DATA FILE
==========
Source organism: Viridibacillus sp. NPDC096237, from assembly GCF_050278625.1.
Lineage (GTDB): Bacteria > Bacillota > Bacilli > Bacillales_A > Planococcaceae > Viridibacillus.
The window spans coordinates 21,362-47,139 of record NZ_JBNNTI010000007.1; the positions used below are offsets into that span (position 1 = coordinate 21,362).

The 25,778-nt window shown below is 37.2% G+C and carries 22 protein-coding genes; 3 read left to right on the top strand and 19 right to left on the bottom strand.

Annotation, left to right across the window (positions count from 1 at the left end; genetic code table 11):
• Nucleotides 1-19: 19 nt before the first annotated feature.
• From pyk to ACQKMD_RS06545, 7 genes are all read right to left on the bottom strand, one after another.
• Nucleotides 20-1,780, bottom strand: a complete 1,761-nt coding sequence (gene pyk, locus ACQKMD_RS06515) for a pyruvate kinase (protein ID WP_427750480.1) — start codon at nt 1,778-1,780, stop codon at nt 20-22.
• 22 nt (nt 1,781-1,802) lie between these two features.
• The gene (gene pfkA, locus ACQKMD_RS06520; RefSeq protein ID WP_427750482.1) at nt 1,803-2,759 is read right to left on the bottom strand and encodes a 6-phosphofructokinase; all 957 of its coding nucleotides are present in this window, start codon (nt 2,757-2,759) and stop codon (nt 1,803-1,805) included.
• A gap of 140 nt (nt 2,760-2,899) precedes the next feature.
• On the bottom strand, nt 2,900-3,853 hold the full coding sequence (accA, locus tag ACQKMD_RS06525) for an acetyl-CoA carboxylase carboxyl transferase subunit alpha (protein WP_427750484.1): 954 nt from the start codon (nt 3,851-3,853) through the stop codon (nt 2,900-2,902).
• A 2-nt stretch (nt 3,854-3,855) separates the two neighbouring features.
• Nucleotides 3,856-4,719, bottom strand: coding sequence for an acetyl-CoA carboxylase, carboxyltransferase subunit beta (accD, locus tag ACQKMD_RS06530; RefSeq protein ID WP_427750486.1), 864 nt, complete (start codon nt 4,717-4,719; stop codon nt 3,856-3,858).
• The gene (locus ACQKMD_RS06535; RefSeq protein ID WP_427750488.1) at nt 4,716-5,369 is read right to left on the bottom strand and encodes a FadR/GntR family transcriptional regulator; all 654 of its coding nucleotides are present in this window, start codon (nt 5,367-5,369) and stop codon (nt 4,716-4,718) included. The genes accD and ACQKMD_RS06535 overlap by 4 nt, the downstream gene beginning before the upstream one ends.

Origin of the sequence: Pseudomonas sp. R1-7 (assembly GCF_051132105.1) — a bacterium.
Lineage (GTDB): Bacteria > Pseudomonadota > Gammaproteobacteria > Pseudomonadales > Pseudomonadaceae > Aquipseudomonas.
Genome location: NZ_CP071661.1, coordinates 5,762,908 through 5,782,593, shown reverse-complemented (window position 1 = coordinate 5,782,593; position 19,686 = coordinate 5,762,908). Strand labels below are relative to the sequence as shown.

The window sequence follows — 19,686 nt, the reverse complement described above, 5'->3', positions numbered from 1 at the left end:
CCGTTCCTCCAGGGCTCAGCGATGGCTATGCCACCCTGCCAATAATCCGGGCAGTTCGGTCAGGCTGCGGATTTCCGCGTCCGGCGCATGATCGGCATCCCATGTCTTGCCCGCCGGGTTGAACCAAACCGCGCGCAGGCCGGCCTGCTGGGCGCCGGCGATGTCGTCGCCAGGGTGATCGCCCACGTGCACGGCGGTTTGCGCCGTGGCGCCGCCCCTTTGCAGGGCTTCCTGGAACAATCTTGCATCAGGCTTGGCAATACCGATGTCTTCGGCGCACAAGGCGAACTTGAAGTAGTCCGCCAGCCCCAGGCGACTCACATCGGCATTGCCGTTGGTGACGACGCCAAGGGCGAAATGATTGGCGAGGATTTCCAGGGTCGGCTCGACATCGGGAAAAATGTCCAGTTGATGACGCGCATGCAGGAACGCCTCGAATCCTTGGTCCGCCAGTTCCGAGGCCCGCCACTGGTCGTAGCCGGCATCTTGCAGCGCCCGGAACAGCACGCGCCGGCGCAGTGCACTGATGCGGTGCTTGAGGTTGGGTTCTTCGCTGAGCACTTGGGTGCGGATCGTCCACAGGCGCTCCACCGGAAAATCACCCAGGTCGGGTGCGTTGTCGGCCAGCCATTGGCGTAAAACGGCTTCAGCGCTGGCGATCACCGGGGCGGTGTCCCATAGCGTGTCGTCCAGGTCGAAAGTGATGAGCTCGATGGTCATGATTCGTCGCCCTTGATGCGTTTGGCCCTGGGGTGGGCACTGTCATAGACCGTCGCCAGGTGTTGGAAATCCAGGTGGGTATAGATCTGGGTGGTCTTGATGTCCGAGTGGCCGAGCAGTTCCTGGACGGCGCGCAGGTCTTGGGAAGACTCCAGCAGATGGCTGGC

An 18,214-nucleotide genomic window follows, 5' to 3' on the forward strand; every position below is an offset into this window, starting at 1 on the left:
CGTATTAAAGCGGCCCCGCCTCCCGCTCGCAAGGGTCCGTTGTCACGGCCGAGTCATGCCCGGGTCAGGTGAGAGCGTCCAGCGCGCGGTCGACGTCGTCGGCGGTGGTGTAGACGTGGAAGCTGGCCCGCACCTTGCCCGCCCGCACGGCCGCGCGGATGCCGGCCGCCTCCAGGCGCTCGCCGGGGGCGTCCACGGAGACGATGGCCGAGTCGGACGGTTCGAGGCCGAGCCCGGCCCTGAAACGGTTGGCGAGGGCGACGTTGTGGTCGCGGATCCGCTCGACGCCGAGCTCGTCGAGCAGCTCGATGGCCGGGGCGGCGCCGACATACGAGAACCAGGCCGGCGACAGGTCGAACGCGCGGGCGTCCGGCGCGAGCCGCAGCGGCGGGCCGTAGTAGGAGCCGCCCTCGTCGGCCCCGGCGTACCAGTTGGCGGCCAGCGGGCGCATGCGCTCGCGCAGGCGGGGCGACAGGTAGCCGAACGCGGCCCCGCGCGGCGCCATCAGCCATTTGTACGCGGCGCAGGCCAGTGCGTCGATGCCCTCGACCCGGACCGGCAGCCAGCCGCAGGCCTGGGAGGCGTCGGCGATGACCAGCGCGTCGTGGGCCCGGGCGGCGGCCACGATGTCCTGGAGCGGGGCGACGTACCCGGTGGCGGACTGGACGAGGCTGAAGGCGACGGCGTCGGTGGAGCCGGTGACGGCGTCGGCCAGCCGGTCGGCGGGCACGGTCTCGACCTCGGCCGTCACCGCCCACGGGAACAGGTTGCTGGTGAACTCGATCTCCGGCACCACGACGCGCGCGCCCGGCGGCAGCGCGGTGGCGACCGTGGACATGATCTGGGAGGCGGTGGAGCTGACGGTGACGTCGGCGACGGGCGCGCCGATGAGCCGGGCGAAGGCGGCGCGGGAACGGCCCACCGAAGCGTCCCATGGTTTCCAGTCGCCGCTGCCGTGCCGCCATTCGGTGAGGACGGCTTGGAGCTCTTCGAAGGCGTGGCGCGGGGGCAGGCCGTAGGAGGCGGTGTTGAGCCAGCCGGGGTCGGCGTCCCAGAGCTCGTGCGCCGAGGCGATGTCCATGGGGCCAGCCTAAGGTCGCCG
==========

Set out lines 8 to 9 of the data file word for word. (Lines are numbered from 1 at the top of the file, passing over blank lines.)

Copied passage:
• Nucleotides 20-1,780, bottom strand: a complete 1,761-nt coding sequence (gene pyk, locus ACQKMD_RS06515) for a pyruvate kinase (protein ID WP_427750480.1) — start codon at nt 1,778-1,780, stop codon at nt 20-22.
• 22 nt (nt 1,781-1,802) lie between these two features.